WVYSC bikers take a break and pose for a photo op at Lake Rollins.
Monday began with a lecture on The History of Canaan Valley given by Dr. Ed. Michael, retired professor, WVU. He emphasized the past and present ecosystems and the potential of major future events involving specific wildlife populations within the valley.
It was the last day for the directed studies, so delegates in the Rocketry studies headed out across some very wet fields to test their rocket designs and met with some interesting degrees of success. Others test-drove robots, programmed computers to play sounds in the speakers delegates made days earlier, or wrapped up the courses on Microbiology, Water Quality, Scientific Drawing, and Outdoor Survival.
The afternoon offered seminars with topics like Thermal Heats Shields, Giga-Panning, Biking, Ballroom Dancing, and Blood Typing. Rain chased the Corn Hole Tournament indoors where it was concluded as the Perocious Red Pandas claimed the title by defeating the A-Team. An after dinner performance was given by Aurora Celtic band. Delegates will return home on Tuesday, July 23.
During his lecture entitled Scientific Thinking and Everyday Life, Dr. Paul Miller, Teaching Assistant Professor, WVU, demonstrated a speaker made with a Starbuck’s cup which delegates made in the Introduction to the Arduino Microcontroller Directed Study, see photo above. He stated that, “Now, more than ever, our world depends on science,” as he discussed how science works and what we know about how people learn science. He encouraged delegates to share what they know about scientific thinking with others around them.
Following lunch, Seminar options included Hydrogen Fuel Cells, Veterinary Medicine, Fishing, Biking, and Gel Electrophoresis, to name a few. The semifinals of the Corn Hole Tournament saw the advancement of the A-Team and the Perociuos Red Pandas; the final will be held Monday at 4 p.m.
Dr. Karen Knee, Assistance Professor, Environmental Science; American University, presented the evening lecture, Hydraulic Fracturing: How Could it Affect Water Supply and Quality? After giving a general overview of the science behind fracking, she explored ideas of how additional scientific data could be collected and used to make informed decisions about the increasingly important technology. She answered numerous questions from a very interested audience. The evening ended with a snack, cabin meetings, and a good night’s sleep, so delegates would be ready for the final full day of camp.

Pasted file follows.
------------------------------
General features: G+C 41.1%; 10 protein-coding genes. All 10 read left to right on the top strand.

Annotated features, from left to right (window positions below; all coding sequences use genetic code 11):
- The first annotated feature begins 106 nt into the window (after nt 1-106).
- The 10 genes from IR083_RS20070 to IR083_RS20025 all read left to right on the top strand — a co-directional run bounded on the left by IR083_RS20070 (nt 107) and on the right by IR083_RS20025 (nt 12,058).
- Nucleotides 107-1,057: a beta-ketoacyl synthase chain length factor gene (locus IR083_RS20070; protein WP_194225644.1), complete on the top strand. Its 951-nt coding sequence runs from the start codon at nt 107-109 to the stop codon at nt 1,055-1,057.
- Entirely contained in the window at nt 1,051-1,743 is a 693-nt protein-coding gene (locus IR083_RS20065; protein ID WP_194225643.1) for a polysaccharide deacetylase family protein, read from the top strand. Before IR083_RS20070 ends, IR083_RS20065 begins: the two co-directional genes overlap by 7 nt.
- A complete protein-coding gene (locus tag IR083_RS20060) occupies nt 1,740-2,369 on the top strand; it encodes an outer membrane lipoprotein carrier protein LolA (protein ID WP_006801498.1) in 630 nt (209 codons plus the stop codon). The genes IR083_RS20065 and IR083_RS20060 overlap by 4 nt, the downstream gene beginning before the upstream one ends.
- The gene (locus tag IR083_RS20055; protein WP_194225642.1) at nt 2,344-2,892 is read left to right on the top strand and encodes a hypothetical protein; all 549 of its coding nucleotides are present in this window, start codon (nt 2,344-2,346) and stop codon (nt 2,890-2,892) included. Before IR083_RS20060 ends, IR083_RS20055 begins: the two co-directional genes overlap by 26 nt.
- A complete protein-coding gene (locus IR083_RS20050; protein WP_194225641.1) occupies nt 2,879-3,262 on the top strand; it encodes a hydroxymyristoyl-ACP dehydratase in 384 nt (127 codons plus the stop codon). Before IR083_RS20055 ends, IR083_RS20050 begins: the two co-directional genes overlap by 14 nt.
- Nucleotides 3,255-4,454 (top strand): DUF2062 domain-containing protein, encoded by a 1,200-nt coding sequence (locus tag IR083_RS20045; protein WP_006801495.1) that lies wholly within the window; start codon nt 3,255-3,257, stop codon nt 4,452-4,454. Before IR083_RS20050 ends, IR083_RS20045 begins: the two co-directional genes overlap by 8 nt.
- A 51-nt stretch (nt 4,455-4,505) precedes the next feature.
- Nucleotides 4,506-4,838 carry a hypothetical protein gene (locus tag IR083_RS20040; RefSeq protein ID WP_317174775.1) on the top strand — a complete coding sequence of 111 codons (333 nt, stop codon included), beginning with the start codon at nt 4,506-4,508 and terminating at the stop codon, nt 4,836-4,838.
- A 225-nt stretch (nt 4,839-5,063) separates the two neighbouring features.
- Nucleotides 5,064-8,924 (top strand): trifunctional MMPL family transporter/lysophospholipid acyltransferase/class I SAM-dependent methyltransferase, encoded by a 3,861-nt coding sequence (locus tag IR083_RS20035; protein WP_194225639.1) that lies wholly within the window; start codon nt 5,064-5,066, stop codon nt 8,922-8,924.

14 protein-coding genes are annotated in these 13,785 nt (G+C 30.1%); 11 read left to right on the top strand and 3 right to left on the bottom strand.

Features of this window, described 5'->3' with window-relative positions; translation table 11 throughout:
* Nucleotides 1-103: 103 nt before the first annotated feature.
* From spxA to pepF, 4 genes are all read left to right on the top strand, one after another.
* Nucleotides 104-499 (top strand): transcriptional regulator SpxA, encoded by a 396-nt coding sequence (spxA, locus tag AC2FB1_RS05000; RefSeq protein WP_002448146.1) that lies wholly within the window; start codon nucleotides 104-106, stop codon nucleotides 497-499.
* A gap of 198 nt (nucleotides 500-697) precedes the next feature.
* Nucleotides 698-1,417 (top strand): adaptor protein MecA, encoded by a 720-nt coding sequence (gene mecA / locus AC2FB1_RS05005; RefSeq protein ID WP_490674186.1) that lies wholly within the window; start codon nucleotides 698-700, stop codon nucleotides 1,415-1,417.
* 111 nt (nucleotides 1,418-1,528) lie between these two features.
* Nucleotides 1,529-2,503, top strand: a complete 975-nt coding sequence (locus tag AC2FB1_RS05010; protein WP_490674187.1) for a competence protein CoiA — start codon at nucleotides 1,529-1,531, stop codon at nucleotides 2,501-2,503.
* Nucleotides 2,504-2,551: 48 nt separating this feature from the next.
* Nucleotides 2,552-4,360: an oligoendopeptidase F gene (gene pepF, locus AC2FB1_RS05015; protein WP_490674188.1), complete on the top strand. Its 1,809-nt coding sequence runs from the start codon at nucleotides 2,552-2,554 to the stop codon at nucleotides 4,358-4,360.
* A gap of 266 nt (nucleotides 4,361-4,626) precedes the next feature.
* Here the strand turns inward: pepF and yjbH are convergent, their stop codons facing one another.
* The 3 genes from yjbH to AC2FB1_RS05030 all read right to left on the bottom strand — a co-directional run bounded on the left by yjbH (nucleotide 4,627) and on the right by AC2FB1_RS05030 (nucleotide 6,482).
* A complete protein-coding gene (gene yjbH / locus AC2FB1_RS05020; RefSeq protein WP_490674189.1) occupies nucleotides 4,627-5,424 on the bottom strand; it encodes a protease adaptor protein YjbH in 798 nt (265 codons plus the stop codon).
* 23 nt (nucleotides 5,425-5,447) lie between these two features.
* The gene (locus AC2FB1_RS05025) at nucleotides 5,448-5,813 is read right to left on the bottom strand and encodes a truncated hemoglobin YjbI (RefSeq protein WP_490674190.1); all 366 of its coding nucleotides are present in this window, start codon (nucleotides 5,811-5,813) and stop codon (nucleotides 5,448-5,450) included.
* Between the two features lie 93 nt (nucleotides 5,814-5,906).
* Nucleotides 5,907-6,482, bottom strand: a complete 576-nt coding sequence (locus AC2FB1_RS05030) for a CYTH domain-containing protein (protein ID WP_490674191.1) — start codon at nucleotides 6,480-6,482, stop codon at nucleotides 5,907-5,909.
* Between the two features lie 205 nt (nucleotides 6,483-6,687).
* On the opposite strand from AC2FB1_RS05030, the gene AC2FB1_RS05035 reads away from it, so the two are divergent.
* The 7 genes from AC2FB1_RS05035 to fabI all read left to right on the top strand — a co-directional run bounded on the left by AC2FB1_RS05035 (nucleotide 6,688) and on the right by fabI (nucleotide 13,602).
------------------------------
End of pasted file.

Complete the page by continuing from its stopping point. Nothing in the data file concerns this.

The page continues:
The day began with a lecture, Coal and West Virginia, Where We Are Now and Where We Are Going, given by Gene Kitts, Senior Vice President, Environmental and Regulatory Affairs, Alpha Natural Resources. He expressed the challenges and concerns related to global climate change and other environmental issues. Delegates began the second series of Directed Studies with topics including Introduction to the Arduino Microcontroller, Rocketry, Arts and Bats, Introduction to Scientific Drawing, Taking the Pulse of Water Quality, and Microbiology.
The afternoon offered seminars with games, the arts, music, and sciences, and the conclusion of the Bridge Design Competition. The winning bridge supported 524 times its mass before finally torquing and collapsing.
Following dinner, a talent show highlighted many talents, skills, and some silliness presented by the delegates and staff members. S’mores snacks were provided around a camp fire as campers continued the evening with songs and fellowship. Team Pending and the A-Team advanced to the Final Four of the Corn Hole Tourney; play will continue today, weather permitting.
Friday was a great day for a field trip. Following breakfast, students boarded buses and departed for either the Kanawha State Forest or the downtown Charleston area. Students in the forest hiked or biked along the park trails, and lunch was provided in the forest. Students on the downtown trip began at the West Virginia History Museum at the Culture Center then traveled to the Clay Center for lunch and an afternoon of doing hands-on science, visiting the art museum, and watching a Whale movie shown on the giant dome screen.